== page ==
Edd Byrnes, whose bronze pompadour and ever-present comb made him a TV teen idol in the early 60's private eye series 77 Sunset Strip (he played the same character, Kookie Kookson, on two other private eye dramas, Hawaiian Eye and Surfside 6), stars as Dick Martin, manager of the musical group the Wigglers (Bango, Jack, and Bob). To come up with the $1,000 he owes for the band's instruments, Dick tells Susan, the credit union manager of the college they attend, that he needs the money to continue his research in African tribal rhythms. Susan and three other finance committee members, however, learn that Dick and the boys are actually no longer students at all but part of the freewheeling group of surfers and hot rodders hanging out daily at the beach in Malibu, so they tear up Dick's check. With the kind of logic only beach movies could lay claim to, the four women slip into bikinis and join the ongoing party to persuade the boys to return to school. In the meantime, the Wigglers dress in women's clothes and enter a music showcase competition in order to hide out from the police who have come to repossess their instruments. Okay, so now you can add cross dressin' to the beach bums' resumes and this movie's catalogue of fun-lovin' activities down at the ocean.
Apart from shapely young women in bikinis and a custom car show, the main attractions in Beach Ball are the performances by some of the day's biggest musical groups, including The Supremes, The Righteous Brothers, and The Four Seasons (singing their #1 hit "Dawn"), none of whom were remotely associated with the California surf scene prior to this. For good measure, then, the producers included the surf rock band The Hondells, who made a big splash (pun intended) the previous year with their Top Ten single "Little Honda," written by The Beach Boys' Brian Wilson and Mike Love. Here, they perform another Brian Wilson tune, "My Buddy Seat." Rounding out the line-up are pop group The Walker Brothers (who would have a #1 hit in the UK the year after Beach Ball with "The Sun Ain't Gonna Shine Anymore") and The Nashville Teens, a British group whose big hit in 1964 was "Tobacco Road."
Beach party movies were born when American International Pictures co-founder Samuel Z. Arkoff polled exhibitors and found that teen audiences were the hottest demographic in the movie market. AIP's Beach Party (1963), with Frankie Avalon and Annette Funicello, the Tracy and Hepburn of the sub-genre, got the ball rolling. The party reached its peak in 1965 with more than half a dozen beach movies in release (a yearly record) and a new television series based on the Gidget movies. Beach Ball, released at the end of September 1965, was the last of these to hit the theater that year, and although it fell outside the requisite summer season, its audience, now back in school, didn't seem to mind too much. If some fans -- and most critics -- were disappointed by the picture, it wasn't for lack of trying on AIP's part. The Wigglers (possible the worst name anyone ever came up with for a pop group, except perhaps Milli Vanilli) were put into just about every activity to be found in a beach movie in order to save their precious instruments.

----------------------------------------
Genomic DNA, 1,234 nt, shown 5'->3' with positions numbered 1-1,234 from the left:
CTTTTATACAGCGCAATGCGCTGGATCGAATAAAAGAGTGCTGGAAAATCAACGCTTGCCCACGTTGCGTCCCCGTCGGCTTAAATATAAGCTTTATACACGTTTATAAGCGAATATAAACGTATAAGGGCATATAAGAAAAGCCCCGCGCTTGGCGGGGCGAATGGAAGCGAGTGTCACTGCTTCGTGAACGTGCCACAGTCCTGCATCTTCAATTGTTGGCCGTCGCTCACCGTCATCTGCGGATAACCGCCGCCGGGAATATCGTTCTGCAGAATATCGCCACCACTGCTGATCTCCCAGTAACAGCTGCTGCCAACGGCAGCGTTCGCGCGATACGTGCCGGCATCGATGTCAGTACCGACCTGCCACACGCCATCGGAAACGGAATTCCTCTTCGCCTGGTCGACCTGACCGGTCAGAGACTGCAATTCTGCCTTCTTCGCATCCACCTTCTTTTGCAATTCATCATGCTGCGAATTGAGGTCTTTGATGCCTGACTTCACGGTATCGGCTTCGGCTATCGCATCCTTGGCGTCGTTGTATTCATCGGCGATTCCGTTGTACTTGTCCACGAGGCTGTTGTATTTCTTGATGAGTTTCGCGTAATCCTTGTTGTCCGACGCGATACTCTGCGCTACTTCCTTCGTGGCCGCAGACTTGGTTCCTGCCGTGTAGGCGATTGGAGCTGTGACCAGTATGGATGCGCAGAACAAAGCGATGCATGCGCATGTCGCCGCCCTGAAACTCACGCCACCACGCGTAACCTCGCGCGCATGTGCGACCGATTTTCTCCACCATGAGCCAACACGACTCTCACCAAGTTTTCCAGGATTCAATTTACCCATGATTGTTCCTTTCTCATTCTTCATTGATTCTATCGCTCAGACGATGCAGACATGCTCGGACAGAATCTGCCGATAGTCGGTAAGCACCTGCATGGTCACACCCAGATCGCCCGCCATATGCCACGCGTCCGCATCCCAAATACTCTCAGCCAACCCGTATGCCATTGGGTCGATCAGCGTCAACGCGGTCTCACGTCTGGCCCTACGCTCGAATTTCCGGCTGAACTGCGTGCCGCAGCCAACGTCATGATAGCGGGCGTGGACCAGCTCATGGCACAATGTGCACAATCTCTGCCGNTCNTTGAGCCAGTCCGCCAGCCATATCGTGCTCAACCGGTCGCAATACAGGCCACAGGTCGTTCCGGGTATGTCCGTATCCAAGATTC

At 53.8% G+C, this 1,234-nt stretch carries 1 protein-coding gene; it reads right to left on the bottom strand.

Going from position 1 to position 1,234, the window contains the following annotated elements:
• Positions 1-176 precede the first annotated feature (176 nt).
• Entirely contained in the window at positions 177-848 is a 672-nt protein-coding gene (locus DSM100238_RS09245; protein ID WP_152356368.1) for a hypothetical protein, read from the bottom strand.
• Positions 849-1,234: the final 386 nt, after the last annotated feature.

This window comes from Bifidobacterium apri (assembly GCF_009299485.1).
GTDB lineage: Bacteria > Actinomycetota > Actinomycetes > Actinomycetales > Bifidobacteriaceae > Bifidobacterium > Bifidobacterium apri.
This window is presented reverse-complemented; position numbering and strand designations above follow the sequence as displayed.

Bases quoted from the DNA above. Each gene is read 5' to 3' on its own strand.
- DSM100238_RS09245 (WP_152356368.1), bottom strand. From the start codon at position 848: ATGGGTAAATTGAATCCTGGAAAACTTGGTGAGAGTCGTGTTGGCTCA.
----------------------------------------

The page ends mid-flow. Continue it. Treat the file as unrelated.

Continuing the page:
None of the stars of Beach Ball went on to really big things, although many kept their careers going with an eclectic array of projects. At 32, Byrnes had pretty much outgrown his teen idol image by this point but kept working steadily in films and TV, making a memorable play on his image from this period as Dick Clark-like teen dance-show host Vince Fontaine in Grease (1978). Aron Kincaid, a semi-regular in this type of movie thanks to his blond good looks, eventually dropped out of acting to pursue his interests in art. His friend, author Armistead Maupin, named a character in the Tales of the City books for Kincaid's birth name, Norman Neale Williams. Fellow Wiggler Don Edmonds later wrote, directed, and/or produced soft-core sex comedies, among them a classic of its type, Ilsa: She-Wolf of the SS (1975). Chris Noel, a shapely blonde who made several beach movie appearances, later became a popular USO performer and advocate for veterans. Robert Logan's career high points included his stint as star of the 1975 film The Adventures of the Wilderness Family and its two sequels, The Further Adventures of the Wilderness Family (1978) and Mountain Family Robinson (1979).
Director Lennie Weinrib was also a character actor and voiceover performer who started his career as a comic. Among his most notable credits: he was a writer for all episodes of the kids TV series H.R. Pufnstuf, in which he also voiced the title character; he was the original voice of Scrappy Doo in the Scooby Doo series; and the only person to be rescued three times in a single episode of the TV series Emergency.
Cinematographer Floyd Crosby, who made only two more films after this, was a veteran of several beach movies, but his best years in the business included an Academy Award for his work on the F.W. Murnau film, Tabu: A Story of the South Seas (1931), the last production for the highly respected director, and a Golden Globe award for the photography of the classic Western High Noon (1952).
Director: Lennie Weinrib
Producers: Gene Corman, Bart Patton
Screenplay: David Malcolm (aka Sam Locke), Paul Rapp (uncredited)
Cinematography: Floyd Crosby
Editing: Jack Woods
Art Direction: Ray Storey
Original Music: Frank Wilson
Cast: Edd Byrnes (Dick), Chris Noel (Susan), Robert Logan (Bango), Aron Kincaid (Jack), Mikki Jamison (Augusta), Don Edmonds (Bob).
by Rob Nixon VIEW TCMDb ENTRY